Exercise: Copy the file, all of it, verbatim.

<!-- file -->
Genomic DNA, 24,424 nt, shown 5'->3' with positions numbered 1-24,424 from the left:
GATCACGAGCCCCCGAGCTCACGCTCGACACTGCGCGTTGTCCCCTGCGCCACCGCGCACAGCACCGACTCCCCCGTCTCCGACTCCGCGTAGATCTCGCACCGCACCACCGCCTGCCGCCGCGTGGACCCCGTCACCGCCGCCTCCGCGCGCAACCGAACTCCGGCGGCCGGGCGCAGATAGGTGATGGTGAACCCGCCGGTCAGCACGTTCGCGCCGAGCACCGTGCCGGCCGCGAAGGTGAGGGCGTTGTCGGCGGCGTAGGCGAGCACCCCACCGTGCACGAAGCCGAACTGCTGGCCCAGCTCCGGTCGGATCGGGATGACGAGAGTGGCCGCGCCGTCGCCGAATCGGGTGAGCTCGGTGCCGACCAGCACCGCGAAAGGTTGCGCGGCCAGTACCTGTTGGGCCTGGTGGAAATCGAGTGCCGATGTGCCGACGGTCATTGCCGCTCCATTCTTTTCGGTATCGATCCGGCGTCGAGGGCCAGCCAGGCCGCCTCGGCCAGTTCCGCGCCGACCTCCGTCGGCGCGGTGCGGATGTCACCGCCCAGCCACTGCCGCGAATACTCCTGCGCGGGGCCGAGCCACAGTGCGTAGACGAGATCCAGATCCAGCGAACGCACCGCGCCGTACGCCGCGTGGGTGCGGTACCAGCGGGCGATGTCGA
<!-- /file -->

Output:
Genomic DNA, 24,424 nt, shown 5'->3' with positions numbered 1-24,424 from the left:
GATCACGAGCCCCCGAGCTCACGCTCGACACTGCGCGTTGTCCCCTGCGCCACCGCGCACAGCACCGACTCCCCCGTCTCCGACTCCGCGTAGATCTCGCACCGCACCACCGCCTGCCGCCGCGTGGACCCCGTCACCGCCGCCTCCGCGCGCAACCGAACTCCGGCGGCCGGGCGCAGATAGGTGATGGTGAACCCGCCGGTCAGCACGTTCGCGCCGAGCACCGTGCCGGCCGCGAAGGTGAGGGCGTTGTCGGCGGCGTAGGCGAGCACCCCACCGTGCACGAAGCCGAACTGCTGGCCCAGCTCCGGTCGGATCGGGATGACGAGAGTGGCCGCGCCGTCGCCGAATCGGGTGAGCTCGGTGCCGACCAGCACCGCGAAAGGTTGCGCGGCCAGTACCTGTTGGGCCTGGTGGAAATCGAGTGCCGATGTGCCGACGGTCATTGCCGCTCCATTCTTTTCGGTATCGATCCGGCGTCGAGGGCCAGCCAGGCCGCCTCGGCCAGTTCCGCGCCGACCTCCGTCGGCGCGGTGCGGATGTCACCGCCCAGCCACTGCCGCGAATACTCCTGCGCGGGGCCGAGCCACAGTGCGTAGACGAGATCCAGATCCAGCGAACGCACCGCGCCGTACGCCGCGTGGGTGCGGTACCAGCGGGCGATGTCGA